How to Pump and Store Breast Milk |

How to Pump and Store Breast Milk

These are the do's and don't's of pumping breast milk and storing them

Posted on

4 December 2021

How to Pump and Store Breast Milk

When packed correctly and safely, fresh breast milk can even be stored for up to 6 months

Some mums look to using a breast pump for its flexibility and convenience for both the parent and the baby. Choosing to use a breast pump and store their breast milk is helpful for mums who are resuming work after maternity leave, or may need more milk during the baby's growth spurts. A pump enables new mothers to continue feeding their newborns without opting for powdered alternates.

Both electric and hand-operated pumps can also be easily found online, in pharmacies, hospitals, and at certain stores across the country. Some

Ahead, we've compiled the practical tips you need on choosing pumps, containers, how to store breast milk, unfreezing them, and more.

What you need to know about pumping breast milk

What to do before you start pumping

Keep your hands clean before expressing milk by washing them with warm water and soap.

When can you start pumping breast milk

For mums who plan on resuming work and other duties after maternity leave, it's recommended you start getting acquainted with pumping at least 2 weeks in advance. Doing so enables mums to learn how to pump and will also start to build your supply of breast milk at home.

You can try practicing with a pump after the baby feeds.

How long should you pump?

Pumping milk will usually take the same time as it would to breastfeed normally, but with enough practice, you might be able to spend only 10-15 minutes pumping.

When pumping at work, try to do it as often as your baby will usually feed in a day. Thus, on average, you may need to pump every 4 hours for 10-15 minutes each time.

How much milk will you get with each pumping session

When you first start pumping, especially for new mothers, you may not get a lot of milk. Over time with regular pumping, your breasts will start to produce more milk. Drinking more water as well as pumping after your baby feeds can also help increase your supply.

How to Pump and Store Breast Milk

Is it normal for breast milk to have different colours?

While pumping, you may notice that the milk colour varies - coming out yellow-toned, brownish, or has a slight blue colour. This is normal because the breast milk will separate the fatty part of the liquid, bringing it to the top. It will also vary depending on your diet. A simple shake of the container or bottle should bring it back to its regular colour, however, if it stays the same then it's likely the breast milk has gone bad.

If you suspect so, smell or taste the milk for sourness as it's a sign that it's unfit for consumption and must be thrown away.

What types of breast pumps are available

You can opt for electric or manual breast pumps. The difference between them is their features, price, and how often the mum will find herself pumping.

Manual pumps are a lot cheaper and are ideal for mums who only need to breast pump occasionally. These are more lightweight and you can control the speed of the pump, but may feel tiring at times as you'll be working it using your hand.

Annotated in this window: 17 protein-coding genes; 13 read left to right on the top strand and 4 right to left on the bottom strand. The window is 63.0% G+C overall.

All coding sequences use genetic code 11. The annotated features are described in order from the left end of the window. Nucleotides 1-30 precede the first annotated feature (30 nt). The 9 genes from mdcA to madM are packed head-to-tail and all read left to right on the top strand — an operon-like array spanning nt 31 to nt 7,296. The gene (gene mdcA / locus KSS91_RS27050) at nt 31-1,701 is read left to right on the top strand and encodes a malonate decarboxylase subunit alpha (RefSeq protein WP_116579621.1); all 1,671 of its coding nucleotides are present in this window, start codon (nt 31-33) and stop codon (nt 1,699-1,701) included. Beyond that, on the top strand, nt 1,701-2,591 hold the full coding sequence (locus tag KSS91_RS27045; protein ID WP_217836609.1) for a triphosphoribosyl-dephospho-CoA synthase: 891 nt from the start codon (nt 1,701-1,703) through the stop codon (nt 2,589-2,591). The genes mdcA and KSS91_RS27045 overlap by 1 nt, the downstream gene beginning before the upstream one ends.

Electric pumps are designed for mothers who need to pump regularly. If you leave nearly every day for work, you should buy an electric breast pump as it can also collect more milk than a manual pump in just several minutes. You won't need to do the work yourself as the device will collect it based on the speed of your choice. These come with a higher price tag, but well worth the cost if you'll be pumping daily.

Mini Medela Electric Breast Pump

This mini electric pump is designed for mums on the go. It's lightweight and compact enough to easily fit into a purse, and features various settings to encourage faster milk flow.
AED 274.38

Sunveno Manual Breast Pump

This manual breast pump allows for easy and comfortable pumping. It also comes with a cover lid to keep the expressed milk safe from spilling.
AED 51.45

What you need to know about storing breast milk

How to safely handle breast milk

Before storing milk, clean your hands by washing them with warm water and soap.

How to store breast milk

It's highly recommended you store breast milk in a clean capped glass, hard plastic, any other sealable BPA-free container, or special plastic bags designed for storing breast milk. It's advised to put a date on each container so you will know how long it's been stored.

Avoid collecting breast milk in disposable bottles or plastic bags.

Farlin Breast Milk Storage Bag

A sterile, safe-for-use set of 22 breast milk bags that can store up to 200ml.
AED 28

How long can you store breast milk

After expressing milk, mums must immediately store them in a working refrigerator or cooler filled with ice. Milk that won't be used right away can be stored in the freezer.

To give you an idea of how long each one will last, the following is the life of stored breast milk:

  • Stored at room temperature (less than 25°C | 77°F) - no more than 6 hours
  • Stored in an insulated cooler with ice - no more than 24 hours
  • Stored in a working refrigerator - between 3 - 7 days
  • Stored in a freezer - no more than 6 months
  • Stored in a deep freezer - no more than 12 months

How to use frozen breast milk

If you've frozen your breast milk, it must be thawed before feeding it to a baby.

They can be thawed by...

  • Placing the milk container in warm water until it thaws.
  • Put the milk container in the fridge a day before it will be used

Do not thaw using a microwave (doing so can damage the healthy proteins and nutrients) or with hot water (the milk could get hot too quickly and burn the baby's mouth).

It's important to note that thawed breast milk can be refrigerated for up to 24 hours, but it must not be refrozen again.